Criterion Collection Blu-ray Review: PEOPLE ON SUNDAY
Cinema can be much more than just entertainment, that goes without saying. Be it an inspiring or enlightening piece of documentary filmmaking, or heartbreaking period drama, film has the chance to not only force emotion out of a person, but in the case of the German film PEOPLE ON SUNDAY, it can be a time capsule, showing the world prior to one of the biggest events in the history of man.
Seemingly released a day before the Great Depression hit Germany, PEOPLE ON SUNDAY is a lively, free-spirit-like piece of silent filmmaking, that plays now as a preface to not only the economic collapse of its homeland, but also to the rise of the Nazi Party. A shockingly vibrant piece of filmmaking, PEOPLE ON SUNDAY is relatively low on plot. With names like Robert Siodmak, Edgar G. Ulmer (both co-directors on the film) and co-writers Billy Wilder and Fred Zinneman, SUNDAY follows the story of a group of urbanites who head out to the beach one weekend, and plays like a love letter to the Weimar Republic-era Germany. Set in Berlin, the film is one of the most visually inspired pieces of silent cinema, and is easily one of the era’s most unsung masterpieces.
PEOPLE ON SUNDAY is a weirdly poetic beast. Pre-Nazi Germany, this film would have played as nothing more than a blend of documentary style and a fiction-based narrative, but now, looking from my seat here in 2011, the film is eerily melancholic. Following a group of non-actors over the span of a day, the film is so cartoonishly hopeful, simply positing that we all live to reach our Sundays, but now, things have changed.
Featuring gorgeous cinematography from Eugen Schufftan, the film paints each frame with arresting pre-Nazi Berlin locales, and gives the viewer a hauntingly moving glimpse into what Germany was, and just how striking the area truly was, prior to the war. Toss in this film’s inherently upbeat story and score (more on that in a minute), and it’s a show that is both life-affirming and heavy on the revisionist melancholy.
Performance-wise, this film may not ask much of its non-actors, but they still give fantastic performances. Each actor truly held down the jobs that they had been given during this film, and even worked those jobs in the days leading up to the shooting of this film, making this a really intriguing piece of avant garde, verite-style filmmaking. Erwin Splettstosser is great here as the “taxi driver,” and is paired up with Brigitte Borchert, Wolfgang vojn Waltershausen, Christi Ehlers, and Annie Schreyer, each and every one of them giving top-notch performances. This isn’t a performance-heavy film, but when its not relying on its gorgeous filmmaking, the shoulders that this film rests on are more than capable.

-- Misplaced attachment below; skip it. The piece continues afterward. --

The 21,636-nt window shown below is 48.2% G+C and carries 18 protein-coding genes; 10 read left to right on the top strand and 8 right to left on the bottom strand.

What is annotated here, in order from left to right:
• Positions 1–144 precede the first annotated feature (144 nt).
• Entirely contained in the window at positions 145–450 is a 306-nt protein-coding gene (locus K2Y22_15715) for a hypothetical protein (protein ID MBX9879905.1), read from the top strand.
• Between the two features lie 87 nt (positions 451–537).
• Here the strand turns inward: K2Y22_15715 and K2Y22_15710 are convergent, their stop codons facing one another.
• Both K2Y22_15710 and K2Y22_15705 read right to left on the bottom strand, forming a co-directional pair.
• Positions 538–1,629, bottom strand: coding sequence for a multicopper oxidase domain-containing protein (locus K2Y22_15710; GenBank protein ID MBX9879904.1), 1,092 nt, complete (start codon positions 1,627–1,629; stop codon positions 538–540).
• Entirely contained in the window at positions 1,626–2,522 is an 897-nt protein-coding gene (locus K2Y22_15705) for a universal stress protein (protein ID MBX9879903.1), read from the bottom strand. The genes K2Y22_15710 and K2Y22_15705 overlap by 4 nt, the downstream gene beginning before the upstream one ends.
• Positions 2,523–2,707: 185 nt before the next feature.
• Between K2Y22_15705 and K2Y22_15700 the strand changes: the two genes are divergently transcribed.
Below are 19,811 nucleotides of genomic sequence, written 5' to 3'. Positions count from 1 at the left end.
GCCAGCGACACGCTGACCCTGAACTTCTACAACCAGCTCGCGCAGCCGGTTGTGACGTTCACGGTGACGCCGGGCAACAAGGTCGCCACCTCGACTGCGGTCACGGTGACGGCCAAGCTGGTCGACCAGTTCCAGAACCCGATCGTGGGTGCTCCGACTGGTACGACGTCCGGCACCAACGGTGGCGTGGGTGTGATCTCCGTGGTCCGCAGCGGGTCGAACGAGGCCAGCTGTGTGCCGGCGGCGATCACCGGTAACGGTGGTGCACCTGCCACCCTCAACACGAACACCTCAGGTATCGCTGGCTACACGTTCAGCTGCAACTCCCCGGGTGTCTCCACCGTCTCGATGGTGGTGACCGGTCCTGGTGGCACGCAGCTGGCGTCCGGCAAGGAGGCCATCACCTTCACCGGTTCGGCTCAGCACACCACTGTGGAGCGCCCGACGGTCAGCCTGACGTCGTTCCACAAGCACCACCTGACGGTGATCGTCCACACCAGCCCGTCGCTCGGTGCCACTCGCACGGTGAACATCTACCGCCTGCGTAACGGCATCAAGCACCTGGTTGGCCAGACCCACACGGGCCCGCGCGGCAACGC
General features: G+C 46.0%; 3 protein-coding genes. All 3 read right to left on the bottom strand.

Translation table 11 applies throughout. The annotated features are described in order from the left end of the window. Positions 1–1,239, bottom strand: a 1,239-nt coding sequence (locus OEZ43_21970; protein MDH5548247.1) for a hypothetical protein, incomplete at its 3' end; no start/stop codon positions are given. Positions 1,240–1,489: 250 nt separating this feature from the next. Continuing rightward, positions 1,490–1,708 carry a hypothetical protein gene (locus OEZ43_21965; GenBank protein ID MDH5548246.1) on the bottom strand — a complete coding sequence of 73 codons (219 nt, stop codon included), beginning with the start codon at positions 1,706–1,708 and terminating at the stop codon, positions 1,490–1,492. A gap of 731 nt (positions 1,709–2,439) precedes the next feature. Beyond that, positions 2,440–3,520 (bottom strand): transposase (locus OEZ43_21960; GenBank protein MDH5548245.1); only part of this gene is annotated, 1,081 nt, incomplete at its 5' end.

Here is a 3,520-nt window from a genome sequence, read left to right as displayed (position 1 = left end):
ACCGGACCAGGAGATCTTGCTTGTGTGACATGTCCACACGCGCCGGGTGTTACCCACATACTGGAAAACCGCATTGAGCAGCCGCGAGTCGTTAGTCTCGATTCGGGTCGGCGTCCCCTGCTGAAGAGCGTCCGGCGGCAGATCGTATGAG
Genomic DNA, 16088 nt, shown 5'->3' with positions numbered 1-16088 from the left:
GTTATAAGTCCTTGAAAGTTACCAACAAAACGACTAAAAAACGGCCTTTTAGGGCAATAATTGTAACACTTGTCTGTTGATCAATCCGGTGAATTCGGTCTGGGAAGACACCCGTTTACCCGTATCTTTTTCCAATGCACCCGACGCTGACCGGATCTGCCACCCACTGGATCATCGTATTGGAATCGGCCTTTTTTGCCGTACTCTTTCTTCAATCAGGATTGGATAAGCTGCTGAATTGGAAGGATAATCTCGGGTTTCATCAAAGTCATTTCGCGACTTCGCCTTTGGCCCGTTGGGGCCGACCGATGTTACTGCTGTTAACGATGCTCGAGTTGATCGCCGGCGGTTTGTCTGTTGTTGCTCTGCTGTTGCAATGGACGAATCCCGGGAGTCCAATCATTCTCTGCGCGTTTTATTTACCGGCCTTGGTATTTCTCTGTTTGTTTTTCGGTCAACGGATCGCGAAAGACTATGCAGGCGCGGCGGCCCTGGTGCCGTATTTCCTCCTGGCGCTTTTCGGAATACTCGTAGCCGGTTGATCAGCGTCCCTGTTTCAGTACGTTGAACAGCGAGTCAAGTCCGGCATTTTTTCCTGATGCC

And talk about that talent. With a script co-written by Billy Wilder, the film may not be heavy on narrative, but there are a lot of really great touches here. I love the film’s final coda, even if it hits the film’s themes directly on the head, but clocking in at 73 minutes, this film is absolutely impossible to turn off. Included on this Blu-ray release from Criterion are two scores, both of which are moving and evocative of the film’s style and mood. One comes thanks to the Mont Alto Orchestra, and plays as the primary one and is a much more silent film-styled piece of music, playing really well with the film’s style. The best, however, comes thanks to the Czech Film Orchestra and Elena Kats-Chernin, and is much more modern, and keeps with the film’s upbeat style, but just gives it a modern touch.
As far as a release goes, this is easily one of Criterion’s best in quite some time.
Including the two scores, the release comes with a thirty-six-minute short entitled INS BLAUE HINEIN (INTO THE BLUE), a short that is bizarrely similar to PEOPLE ON SUNDAY. The film shares most stylistically with the primary film here, and comes to us thanks to PEOPLE’s cinematographer, Schufftan. It has a strong sense of cinema-verite style, and gives a wonderful sense of context to the film it plays a supplement to (despite having some slightly dreadful subtitles). Toss in a thirty-eight-minute long making-of documentary, and you have a great sense of context with regards to one of the silent film era’s most underrated classics.
Overall, PEOPLE ON SUNDAY is not only a gem of a film, but it’s also a gem of a historical reference. Released just three years prior to the rise of Nazi Germany, PEOPLE ON SUNDAY is a hopeful and vibrantly alive piece of avant-garde filmmaking that features some wonderful talent and a moving narrative. A brisk watch, this film is one of silent cinema’s most accessible members, and also one of its most must see. Inspiring many filmmakers in its wake, this may not be one that you are familiar with, but this is one that you need to be.
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